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CLINICAL IMAGE
Year : 2020  |  Volume : 152  |  Issue : 7  |  Page : 222-223

Phosphaturic mesenchymal tumour: A rare tumour & its diagnostic dilemma


Department of Orthopaedics, Seth Gordhandas Sunderdas Medical College & King Edward Memorial Hospital, Mumbai 400 012, Maharashtra, India

Date of Submission20-Nov-2019
Date of Web Publication25-May-2021

Correspondence Address:
Sudhir Kumar Srivastava
Department of Orthopaedics, Seth Gordhandas Sunderdas Medical College & King Edward Memorial Hospital, Mumbai 400 012, Maharashtra
India
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Source of Support: None, Conflict of Interest: None


DOI: 10.4103/ijmr.IJMR_2371_19

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How to cite this article:
Srivastava SK, Raj A. Phosphaturic mesenchymal tumour: A rare tumour & its diagnostic dilemma. Indian J Med Res 2020;152, Suppl S1:222-3

How to cite this URL:
Srivastava SK, Raj A. Phosphaturic mesenchymal tumour: A rare tumour & its diagnostic dilemma. Indian J Med Res [serial online] 2020 [cited 2021 Jul 30];152, Suppl S1:222-3. Available from: https://www.ijmr.org.in/text.asp?2020/152/7/222/316840

Patient consent obtained to publish clinical information and images.


A 32 yr old male presented to the department of Orthopaedics, Seth G.S. Medical College, Mumbai, India, in July 2019, complaining generalized arthralgia, weakness and difficulty in walking [Figure 1] for the past five years and was diagnosed as a case of phosphaturic mesenchymal tumour (PMT) of the proximal fibula with severe osteomalacia and elevated fibroblast growth factor (FGF)-23 [Figure 2] and [Figure 3]. Surgical excision of the right proximal fibula was planned and carried out along with calcium, phosphate and vitamin D supplementation [Figure 4], [Figure 5], [Figure 6]. Post-surgery, the patient's phosphate and FGF-23 levels returned to normal and his symptoms largely resolved at seven months of follow up.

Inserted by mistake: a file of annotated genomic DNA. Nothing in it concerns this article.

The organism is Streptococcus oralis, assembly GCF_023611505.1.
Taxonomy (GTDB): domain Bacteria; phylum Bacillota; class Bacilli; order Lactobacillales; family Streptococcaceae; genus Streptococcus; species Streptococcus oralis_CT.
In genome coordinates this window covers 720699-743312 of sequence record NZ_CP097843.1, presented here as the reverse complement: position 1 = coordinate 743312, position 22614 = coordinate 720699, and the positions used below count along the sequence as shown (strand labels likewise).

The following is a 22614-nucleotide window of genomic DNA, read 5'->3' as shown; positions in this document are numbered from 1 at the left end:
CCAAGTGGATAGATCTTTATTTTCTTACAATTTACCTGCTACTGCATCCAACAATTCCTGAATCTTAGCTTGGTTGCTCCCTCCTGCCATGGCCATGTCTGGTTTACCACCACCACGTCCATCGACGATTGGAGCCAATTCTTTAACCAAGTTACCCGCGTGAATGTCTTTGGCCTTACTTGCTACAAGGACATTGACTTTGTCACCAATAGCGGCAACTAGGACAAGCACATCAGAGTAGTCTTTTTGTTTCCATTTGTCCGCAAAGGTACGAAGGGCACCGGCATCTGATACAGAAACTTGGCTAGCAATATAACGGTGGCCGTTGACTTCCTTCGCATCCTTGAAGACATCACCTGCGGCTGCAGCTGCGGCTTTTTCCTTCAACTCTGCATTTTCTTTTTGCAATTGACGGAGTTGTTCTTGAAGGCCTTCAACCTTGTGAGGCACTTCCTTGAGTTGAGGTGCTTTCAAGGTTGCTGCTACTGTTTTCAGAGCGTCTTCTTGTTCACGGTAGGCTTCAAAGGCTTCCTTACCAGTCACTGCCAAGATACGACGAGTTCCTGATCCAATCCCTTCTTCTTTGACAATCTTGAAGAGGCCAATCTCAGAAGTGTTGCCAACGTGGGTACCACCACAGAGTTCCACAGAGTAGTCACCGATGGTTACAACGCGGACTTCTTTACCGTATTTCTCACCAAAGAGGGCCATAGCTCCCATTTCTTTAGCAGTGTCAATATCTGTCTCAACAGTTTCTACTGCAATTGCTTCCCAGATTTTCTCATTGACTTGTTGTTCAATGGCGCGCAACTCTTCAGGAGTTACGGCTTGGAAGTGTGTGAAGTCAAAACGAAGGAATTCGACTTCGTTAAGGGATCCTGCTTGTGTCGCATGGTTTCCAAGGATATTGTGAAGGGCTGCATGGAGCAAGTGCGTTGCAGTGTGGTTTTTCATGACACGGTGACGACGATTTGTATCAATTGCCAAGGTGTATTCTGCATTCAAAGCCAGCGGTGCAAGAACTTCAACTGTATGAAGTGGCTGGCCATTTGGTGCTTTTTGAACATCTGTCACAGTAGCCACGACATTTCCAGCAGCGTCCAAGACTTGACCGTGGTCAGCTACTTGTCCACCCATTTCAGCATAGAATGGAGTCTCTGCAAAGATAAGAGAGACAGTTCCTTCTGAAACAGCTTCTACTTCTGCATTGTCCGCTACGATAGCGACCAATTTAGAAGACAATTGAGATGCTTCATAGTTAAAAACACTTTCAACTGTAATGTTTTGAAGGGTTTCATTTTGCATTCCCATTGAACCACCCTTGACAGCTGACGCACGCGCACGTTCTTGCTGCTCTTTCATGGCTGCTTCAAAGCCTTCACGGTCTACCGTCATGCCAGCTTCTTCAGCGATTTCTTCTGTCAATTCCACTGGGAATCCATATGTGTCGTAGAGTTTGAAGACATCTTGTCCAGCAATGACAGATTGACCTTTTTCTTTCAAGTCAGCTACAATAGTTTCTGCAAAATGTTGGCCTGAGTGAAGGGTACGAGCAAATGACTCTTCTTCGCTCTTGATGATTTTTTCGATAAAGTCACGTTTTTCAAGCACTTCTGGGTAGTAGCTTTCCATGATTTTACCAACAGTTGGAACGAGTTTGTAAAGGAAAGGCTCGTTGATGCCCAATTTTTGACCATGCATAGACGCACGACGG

Figure 1: Bilateral malunited subcapital neck femur fractures (arrows) and coxa vara deformity.

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Figure 2: A seemingly normal radiograph of the knee joint and tibia anteroposterior view.

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Figure 3: STIR magnetic resonance imaging coronal image with a hyperintense signal intensity in the right proximal fibula (arrow).

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Figure 4: Intra-operative photograph demonstrating the common peroneal nerve (blue arrow) dissected free off the right proximal fibula (black arrow).

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Figure 5: Intra-operative image demonstrating dissection of expanded right proximal fibula (arrow) and excision of proximal fibula around 6 cm of length with normal tumour-free margin.

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Figure 6: Post-operative radiograph with proximal fibula excision and reattachment of the lateral ligament complex by suture anchor (arrow).

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PMTs are rare tumours which are frequently associated with tumour-induced osteomalacia that manifests as renal phosphate wasting. It should be kept as a differential diagnosis in mind when treating patients with severe osteomalacia and pathological fractures [Figure 1] because isolated calcium and vitamin D supplementation is inadequate to treat this uncommon condition and renal phosphate wasting promptly resolves upon removal of the tumour.

Conflicts of Interest: None.


    Figures

  [Figure 1], [Figure 2], [Figure 3], [Figure 4], [Figure 5], [Figure 6]



 

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